Each language has its own phonology which deals with the language's patterns or structure sounds. Phonology examples in the English language include items like unvoiced and voiced consonants, blending syllables, diphthongs and various pronunciations for the same letter or letter combination. Rather than simply correcting your ESL students' pronunciation as they speak, related activities can assist in learning the phonology of the English language.

Rhyming in Phonology

Rhyming and alliteration are one of the first levels of phonological knowledge. Before starting the activity, brainstorm with your students various words that rhyme. Write the words on the whiteboard so that students can see that some words still rhyme even with different ending spellings like in "try" and "pie." Familiar nursery rhymes or Dr. Seuss books are good ways to introduce rhyming as well. For the phonology activities, write a short English poem on the board but omit some of the words that are part of a rhyming pair. For example, if line one rhymes with line two, omit the last word in line two. Ask students to guess which words belong in the blanks based on the context and the rhyming sound.

Phonemic Awareness Games

Combining movement with a study of patterns and sounds can create fun phonemic awareness games for ESL students. A relay race focusing on specific phonology incorporates teamwork and a greater awareness of sounds through active practice. If students have been working on voiced and unvoiced consonants, a relay race might consist of teams sorting between both types of sounds. As an example, make word cards like "berry, able, same, zoo, tower, collect and late," to represent words with voiced consonants while "choke, pressure, rich, tooth, afraid, stew and sheep" are potential words for unvoiced consonant cards. Provide a copy of each voiced and unvoiced consonant card to each team with sticky tape on each card's back. Create a table for each team on the whiteboard with two columns, one for unvoiced consonants and one for voiced consonants. Teams race to stick their words under the appropriate heading. Make sure each student takes a turn. The first team to complete the challenge with correctly sorted words wins.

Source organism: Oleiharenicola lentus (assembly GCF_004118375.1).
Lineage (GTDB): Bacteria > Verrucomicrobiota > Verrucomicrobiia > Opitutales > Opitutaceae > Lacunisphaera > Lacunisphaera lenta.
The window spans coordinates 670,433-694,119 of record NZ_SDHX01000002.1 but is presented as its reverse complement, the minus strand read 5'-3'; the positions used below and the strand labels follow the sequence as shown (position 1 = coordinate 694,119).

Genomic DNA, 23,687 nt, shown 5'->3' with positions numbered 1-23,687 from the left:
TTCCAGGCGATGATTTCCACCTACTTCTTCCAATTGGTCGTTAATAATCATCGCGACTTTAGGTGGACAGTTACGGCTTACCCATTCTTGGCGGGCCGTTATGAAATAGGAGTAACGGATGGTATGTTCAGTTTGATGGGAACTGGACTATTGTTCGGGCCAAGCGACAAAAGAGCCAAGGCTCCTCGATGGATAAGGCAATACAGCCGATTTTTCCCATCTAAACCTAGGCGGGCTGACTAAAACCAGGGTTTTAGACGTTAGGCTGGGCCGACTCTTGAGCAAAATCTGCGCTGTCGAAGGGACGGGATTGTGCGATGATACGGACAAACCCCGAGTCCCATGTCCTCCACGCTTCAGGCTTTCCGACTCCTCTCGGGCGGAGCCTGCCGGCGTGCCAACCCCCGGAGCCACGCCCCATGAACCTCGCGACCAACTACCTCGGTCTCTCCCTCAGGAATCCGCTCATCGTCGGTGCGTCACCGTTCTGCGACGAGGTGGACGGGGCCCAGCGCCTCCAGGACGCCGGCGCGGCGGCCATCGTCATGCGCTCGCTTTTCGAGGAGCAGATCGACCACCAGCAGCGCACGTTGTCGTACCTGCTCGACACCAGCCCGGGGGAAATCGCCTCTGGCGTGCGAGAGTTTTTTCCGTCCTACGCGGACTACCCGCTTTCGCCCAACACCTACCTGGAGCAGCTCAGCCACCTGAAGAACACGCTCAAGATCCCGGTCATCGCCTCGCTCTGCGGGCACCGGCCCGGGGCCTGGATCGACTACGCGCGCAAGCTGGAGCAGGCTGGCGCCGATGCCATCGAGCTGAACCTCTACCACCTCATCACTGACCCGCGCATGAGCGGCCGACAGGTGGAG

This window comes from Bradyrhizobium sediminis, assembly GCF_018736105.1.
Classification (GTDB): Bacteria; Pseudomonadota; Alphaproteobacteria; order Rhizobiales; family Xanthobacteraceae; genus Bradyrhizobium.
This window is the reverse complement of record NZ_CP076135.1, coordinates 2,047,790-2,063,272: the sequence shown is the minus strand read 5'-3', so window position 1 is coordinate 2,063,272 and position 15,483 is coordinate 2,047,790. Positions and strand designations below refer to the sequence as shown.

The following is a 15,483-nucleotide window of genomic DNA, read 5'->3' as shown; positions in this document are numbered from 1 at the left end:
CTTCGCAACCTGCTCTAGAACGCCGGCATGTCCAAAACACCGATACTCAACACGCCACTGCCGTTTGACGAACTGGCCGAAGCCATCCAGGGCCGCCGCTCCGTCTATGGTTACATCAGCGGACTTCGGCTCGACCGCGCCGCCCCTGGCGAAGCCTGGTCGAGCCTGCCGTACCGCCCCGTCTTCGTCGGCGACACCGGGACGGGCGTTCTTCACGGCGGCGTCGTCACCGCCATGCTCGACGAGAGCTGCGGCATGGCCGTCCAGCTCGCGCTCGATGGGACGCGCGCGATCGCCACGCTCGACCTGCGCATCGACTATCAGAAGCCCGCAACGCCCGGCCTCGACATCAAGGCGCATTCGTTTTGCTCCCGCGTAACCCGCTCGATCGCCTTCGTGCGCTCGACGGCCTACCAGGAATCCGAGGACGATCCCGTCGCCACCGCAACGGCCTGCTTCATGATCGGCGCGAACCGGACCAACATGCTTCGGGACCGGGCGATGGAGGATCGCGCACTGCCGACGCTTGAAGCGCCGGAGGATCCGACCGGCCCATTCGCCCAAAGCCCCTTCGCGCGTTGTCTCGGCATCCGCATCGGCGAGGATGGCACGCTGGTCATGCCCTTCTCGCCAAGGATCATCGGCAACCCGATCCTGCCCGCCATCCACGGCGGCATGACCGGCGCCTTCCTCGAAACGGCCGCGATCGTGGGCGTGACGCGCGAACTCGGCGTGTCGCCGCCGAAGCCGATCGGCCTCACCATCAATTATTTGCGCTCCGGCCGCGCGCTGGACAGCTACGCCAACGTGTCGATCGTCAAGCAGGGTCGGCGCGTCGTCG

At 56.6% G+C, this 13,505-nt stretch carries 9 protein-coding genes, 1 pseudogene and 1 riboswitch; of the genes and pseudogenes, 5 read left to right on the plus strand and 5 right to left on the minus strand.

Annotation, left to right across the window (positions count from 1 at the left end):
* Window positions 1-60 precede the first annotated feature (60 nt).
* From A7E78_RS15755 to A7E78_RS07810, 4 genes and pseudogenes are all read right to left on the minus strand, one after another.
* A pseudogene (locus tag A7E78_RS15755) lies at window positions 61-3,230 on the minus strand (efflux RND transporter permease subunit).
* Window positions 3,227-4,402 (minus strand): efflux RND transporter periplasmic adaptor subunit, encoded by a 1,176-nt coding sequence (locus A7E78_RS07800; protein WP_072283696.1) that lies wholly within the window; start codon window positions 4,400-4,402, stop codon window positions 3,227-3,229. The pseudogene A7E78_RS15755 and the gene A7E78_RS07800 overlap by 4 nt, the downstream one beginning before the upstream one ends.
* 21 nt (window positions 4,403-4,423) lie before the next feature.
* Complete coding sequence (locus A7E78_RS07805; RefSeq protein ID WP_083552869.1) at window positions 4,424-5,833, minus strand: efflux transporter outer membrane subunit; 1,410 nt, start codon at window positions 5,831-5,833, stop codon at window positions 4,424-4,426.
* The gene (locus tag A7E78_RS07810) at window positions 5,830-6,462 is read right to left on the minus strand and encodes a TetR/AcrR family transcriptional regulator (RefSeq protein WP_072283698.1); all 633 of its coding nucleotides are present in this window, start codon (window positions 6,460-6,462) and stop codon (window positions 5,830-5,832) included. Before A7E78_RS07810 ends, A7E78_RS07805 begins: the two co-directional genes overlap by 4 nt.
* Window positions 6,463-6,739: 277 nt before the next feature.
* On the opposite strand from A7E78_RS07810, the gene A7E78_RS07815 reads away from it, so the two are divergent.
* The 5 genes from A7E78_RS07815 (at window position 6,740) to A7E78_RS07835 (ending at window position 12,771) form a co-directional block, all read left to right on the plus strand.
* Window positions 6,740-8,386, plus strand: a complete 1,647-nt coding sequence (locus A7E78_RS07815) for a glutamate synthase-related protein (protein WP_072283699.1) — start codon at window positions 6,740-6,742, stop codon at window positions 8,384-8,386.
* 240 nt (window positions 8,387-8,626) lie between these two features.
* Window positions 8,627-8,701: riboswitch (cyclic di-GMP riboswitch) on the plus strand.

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The Sounds of English

ESL students tend to have the most difficulty pronouncing sounds that do not exist in their native language. For example, Korean students have difficulty with "th" and "ph" words. Once students have studied various phonological concepts, test them to see how well they know the 44 phonemes characteristic of English. Phonetic analysis activities can involve various made-up words using English phonemes but intersperse real words with made-up word that have sound(s) that aren't in the English language. For example, the Russian language has sounds that do not exist in English such as a sound that is a cross between a short "i" and a short "u" vowel sound. The French language has front-rounded vowel sounds that are also not part of the English language. Through these phonemic awareness activities, assess if students can identify the English and non-English language sounds.

Using Songs for Phonetic Awareness

Using songs as part of phonemic awareness games is another way to guide students. Singing songs can help ESL students focus on particular phonemes and offer pre-made lyrics. For example, the lyrics to "Blowin' in the Wind" by Bob Dylan contain long i, long y and long o vowels sounds and /f/, /m/, /w/ and /h/ sounds. Have students identify words in the song for each phoneme. If students are struggling, go over the pronunciation of troubling words and sing the song again to reiterate the sounds.

About the Author

Michelle Brunet has published articles in newspapers and magazines such as "The Coast," "Our Children," "Arts East," "Halifax Magazine" and "Atlantic Books Today." She earned a Bachelor of Science in environmental studies from Saint Mary's University and a Bachelor of Education from Lakehead University.